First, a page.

Tips for English Grammar:

“Teacher, I am puzzled. How do I know when I can use your language?”

 

Was this common question posed to you? It is only one of many teachers of English in the world who are perplexed. It is an adequate query because these three forms are what we call homonyms. That is, the words sound exactly the same, but have different meanings. They are different. Fortunately, we may explain the variations and implementations. Today, let ‘s look at it.

 

“They” The Possessive

 

The very first, “their” pronoun is possessive. We use it to demonstrate that we belong to or probably own a team. The same class is used for other possessive pronouns including “our” in the plural, “my” in the singular as well as “his,” “its” and “she.” Two usage examples are:

“Where’s your place for class?”

 

“This is your place for class.” Or maybe they belong to the classroom.

 

“They’re” Contraction

 

The following way we can think of is the “they’re” contraction. This is a contraction or a shortened “they’re” shape. A contraction of verbs and pronouns also happens while speaking formally in spoken English. The following 2 examples include:

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“Right now they’re in English.”

 

The same as: they’re right now in English class.

 

Please notice that “to be” contractions are not frequently used in queries.

 

The “There” Preposition

 

We will think of the third homonymous form here as the preposition “there” that indicates relative position. We use the word “here” when we mean near or near position. We also use the term “here” when we mean far more distant position.

 

The sentence says that the keys are near or probably near by while the car is far away. My key is here, but my car is there.

 

Also, “there” may mean presence or possibility when used with the verb.

 

“There is a way for deaf learners to teach English.”

 

“An English alphabet comprises twenty-six letters.”

 

More English grammar practise with you, you and you

 

What about trying a few examples now? Decide if the correct homonym can be correctly applied to each sentence or question below.

 

Hi, somebody ?

 

It took time to get there.

 

Next time, before you leave your office, will call first.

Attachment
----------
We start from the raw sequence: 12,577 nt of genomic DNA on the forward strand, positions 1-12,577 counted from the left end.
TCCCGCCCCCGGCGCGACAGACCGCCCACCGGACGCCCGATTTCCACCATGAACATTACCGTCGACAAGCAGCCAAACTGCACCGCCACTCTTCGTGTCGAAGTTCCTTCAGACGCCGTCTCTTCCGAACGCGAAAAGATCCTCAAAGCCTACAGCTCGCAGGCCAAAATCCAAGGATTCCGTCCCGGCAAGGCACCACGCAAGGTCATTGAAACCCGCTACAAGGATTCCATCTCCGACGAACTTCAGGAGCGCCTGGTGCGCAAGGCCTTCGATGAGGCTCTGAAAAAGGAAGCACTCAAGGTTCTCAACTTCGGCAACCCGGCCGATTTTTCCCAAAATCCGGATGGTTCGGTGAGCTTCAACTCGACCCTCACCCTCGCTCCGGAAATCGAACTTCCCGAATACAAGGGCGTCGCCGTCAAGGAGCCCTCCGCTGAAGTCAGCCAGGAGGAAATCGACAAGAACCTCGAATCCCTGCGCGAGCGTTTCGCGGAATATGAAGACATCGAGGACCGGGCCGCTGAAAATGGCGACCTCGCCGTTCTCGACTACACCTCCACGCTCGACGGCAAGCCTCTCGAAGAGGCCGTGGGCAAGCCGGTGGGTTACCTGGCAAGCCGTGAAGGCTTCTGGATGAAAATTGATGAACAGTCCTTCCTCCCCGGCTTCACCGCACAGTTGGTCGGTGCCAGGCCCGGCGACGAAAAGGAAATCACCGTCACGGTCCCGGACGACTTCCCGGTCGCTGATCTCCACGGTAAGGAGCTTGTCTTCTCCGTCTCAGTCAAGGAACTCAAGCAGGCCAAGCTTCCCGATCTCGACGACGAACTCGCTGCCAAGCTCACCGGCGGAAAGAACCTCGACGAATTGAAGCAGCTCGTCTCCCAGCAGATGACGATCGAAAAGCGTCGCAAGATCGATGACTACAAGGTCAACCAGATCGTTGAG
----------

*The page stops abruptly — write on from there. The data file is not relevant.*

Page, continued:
It hasn’t been a few rain for weeks, so hasn’t been nearly water-free for weeks.

 

new instructor to start English lessons.

 

Check the right grammar in English

 

You should look at the right responses here. So, how can you think that it was?

 

Hi, is there anybody?

 

You wasted your time at the conference.

 

The next time you call, you’ll actually call before you leave.

 

For weeks there’s been no rain, so it’s almost waterless.

 

You wait until your brand new teacher begins the English language lesson.

 

So then, what about a little more exercise for these three homonyms? Try them now, but don’t look ahead!

 

Is a way to see new teachers before the test at work ?

 

in the library next English exercise.

 

is .

 

They have been harder, how well have you been trying this time?

 

See the right answers

 

Will the work of their new instructor be presented before the examination?

 

You learn in the library for your next English test.

 

You should find your textbooks where they are.

 

Okay then? Great! Today you can find out when you can use yours, yours and yours. Continue to learn and practise your English.

 

Grammar in English in usage

 

Correct usage of homonyms such as “their,” “there” and “they’re” is just a small part of English grammar in use. Even though English may seem confounding in certain respects because of its various inconsistencies, any student may speak better English within a short time with a little training and clear explanations.

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